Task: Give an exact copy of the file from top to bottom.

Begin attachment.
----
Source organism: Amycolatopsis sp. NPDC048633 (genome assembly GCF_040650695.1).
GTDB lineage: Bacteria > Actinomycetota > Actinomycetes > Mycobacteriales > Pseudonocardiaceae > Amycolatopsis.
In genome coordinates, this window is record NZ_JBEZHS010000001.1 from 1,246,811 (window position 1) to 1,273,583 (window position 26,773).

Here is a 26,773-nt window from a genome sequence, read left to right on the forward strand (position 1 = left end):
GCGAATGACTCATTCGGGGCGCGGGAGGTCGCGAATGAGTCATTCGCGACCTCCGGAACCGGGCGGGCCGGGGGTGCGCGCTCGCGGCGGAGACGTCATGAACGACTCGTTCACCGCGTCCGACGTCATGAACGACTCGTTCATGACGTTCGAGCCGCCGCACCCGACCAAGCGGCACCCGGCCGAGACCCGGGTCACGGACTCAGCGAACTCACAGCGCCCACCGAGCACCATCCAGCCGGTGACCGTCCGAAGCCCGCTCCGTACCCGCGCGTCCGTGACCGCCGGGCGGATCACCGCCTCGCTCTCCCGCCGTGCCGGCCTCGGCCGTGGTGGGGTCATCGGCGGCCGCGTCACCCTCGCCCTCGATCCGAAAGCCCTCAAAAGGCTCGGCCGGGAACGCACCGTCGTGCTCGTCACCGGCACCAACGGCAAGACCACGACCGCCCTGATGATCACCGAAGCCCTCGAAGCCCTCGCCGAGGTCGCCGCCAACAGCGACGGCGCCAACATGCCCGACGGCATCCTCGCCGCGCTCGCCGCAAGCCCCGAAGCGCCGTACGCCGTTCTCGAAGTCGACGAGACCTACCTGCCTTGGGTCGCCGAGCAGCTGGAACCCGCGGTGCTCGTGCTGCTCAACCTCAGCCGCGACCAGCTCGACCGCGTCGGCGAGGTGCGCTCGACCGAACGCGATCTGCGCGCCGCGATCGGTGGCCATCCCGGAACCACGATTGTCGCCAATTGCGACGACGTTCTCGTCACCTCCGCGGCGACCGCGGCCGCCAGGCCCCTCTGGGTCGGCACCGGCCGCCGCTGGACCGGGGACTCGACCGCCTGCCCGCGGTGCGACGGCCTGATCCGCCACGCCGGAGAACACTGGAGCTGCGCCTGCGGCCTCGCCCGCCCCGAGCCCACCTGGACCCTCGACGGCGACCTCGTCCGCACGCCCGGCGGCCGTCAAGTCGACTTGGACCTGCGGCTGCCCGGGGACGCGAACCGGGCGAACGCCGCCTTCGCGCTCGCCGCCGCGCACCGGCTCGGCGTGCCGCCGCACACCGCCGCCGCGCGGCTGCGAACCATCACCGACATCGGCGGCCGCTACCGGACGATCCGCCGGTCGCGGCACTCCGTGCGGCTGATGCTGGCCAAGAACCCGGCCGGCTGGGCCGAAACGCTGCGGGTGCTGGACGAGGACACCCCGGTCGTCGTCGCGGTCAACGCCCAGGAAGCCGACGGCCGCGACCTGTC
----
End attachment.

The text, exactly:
Source organism: Amycolatopsis sp. NPDC048633 (genome assembly GCF_040650695.1).
GTDB lineage: Bacteria > Actinomycetota > Actinomycetes > Mycobacteriales > Pseudonocardiaceae > Amycolatopsis.
In genome coordinates, this window is record NZ_JBEZHS010000001.1 from 1,246,811 (window position 1) to 1,273,583 (window position 26,773).

Here is a 26,773-nt window from a genome sequence, read left to right on the forward strand (position 1 = left end):
GCGAATGACTCATTCGGGGCGCGGGAGGTCGCGAATGAGTCATTCGCGACCTCCGGAACCGGGCGGGCCGGGGGTGCGCGCTCGCGGCGGAGACGTCATGAACGACTCGTTCACCGCGTCCGACGTCATGAACGACTCGTTCATGACGTTCGAGCCGCCGCACCCGACCAAGCGGCACCCGGCCGAGACCCGGGTCACGGACTCAGCGAACTCACAGCGCCCACCGAGCACCATCCAGCCGGTGACCGTCCGAAGCCCGCTCCGTACCCGCGCGTCCGTGACCGCCGGGCGGATCACCGCCTCGCTCTCCCGCCGTGCCGGCCTCGGCCGTGGTGGGGTCATCGGCGGCCGCGTCACCCTCGCCCTCGATCCGAAAGCCCTCAAAAGGCTCGGCCGGGAACGCACCGTCGTGCTCGTCACCGGCACCAACGGCAAGACCACGACCGCCCTGATGATCACCGAAGCCCTCGAAGCCCTCGCCGAGGTCGCCGCCAACAGCGACGGCGCCAACATGCCCGACGGCATCCTCGCCGCGCTCGCCGCAAGCCCCGAAGCGCCGTACGCCGTTCTCGAAGTCGACGAGACCTACCTGCCTTGGGTCGCCGAGCAGCTGGAACCCGCGGTGCTCGTGCTGCTCAACCTCAGCCGCGACCAGCTCGACCGCGTCGGCGAGGTGCGCTCGACCGAACGCGATCTGCGCGCCGCGATCGGTGGCCATCCCGGAACCACGATTGTCGCCAATTGCGACGACGTTCTCGTCACCTCCGCGGCGACCGCGGCCGCCAGGCCCCTCTGGGTCGGCACCGGCCGCCGCTGGACCGGGGACTCGACCGCCTGCCCGCGGTGCGACGGCCTGATCCGCCACGCCGGAGAACACTGGAGCTGCGCCTGCGGCCTCGCCCGCCCCGAGCCCACCTGGACCCTCGACGGCGACCTCGTCCGCACGCCCGGCGGCCGTCAAGTCGACTTGGACCTGCGGCTGCCCGGGGACGCGAACCGGGCGAACGCCGCCTTCGCGCTCGCCGCCGCGCACCGGCTCGGCGTGCCGCCGCACACCGCCGCCGCGCGGCTGCGAACCATCACCGACATCGGCGGCCGCTACCGGACGATCCGCCGGTCGCGGCACTCCGTGCGGCTGATGCTGGCCAAGAACCCGGCCGGCTGGGCCGAAACGCTGCGGGTGCTGGACGAGGACACCCCGGTCGTCGTCGCGGTCAACGCCCAGGAAGCCGACGGCCGCGACCTGTC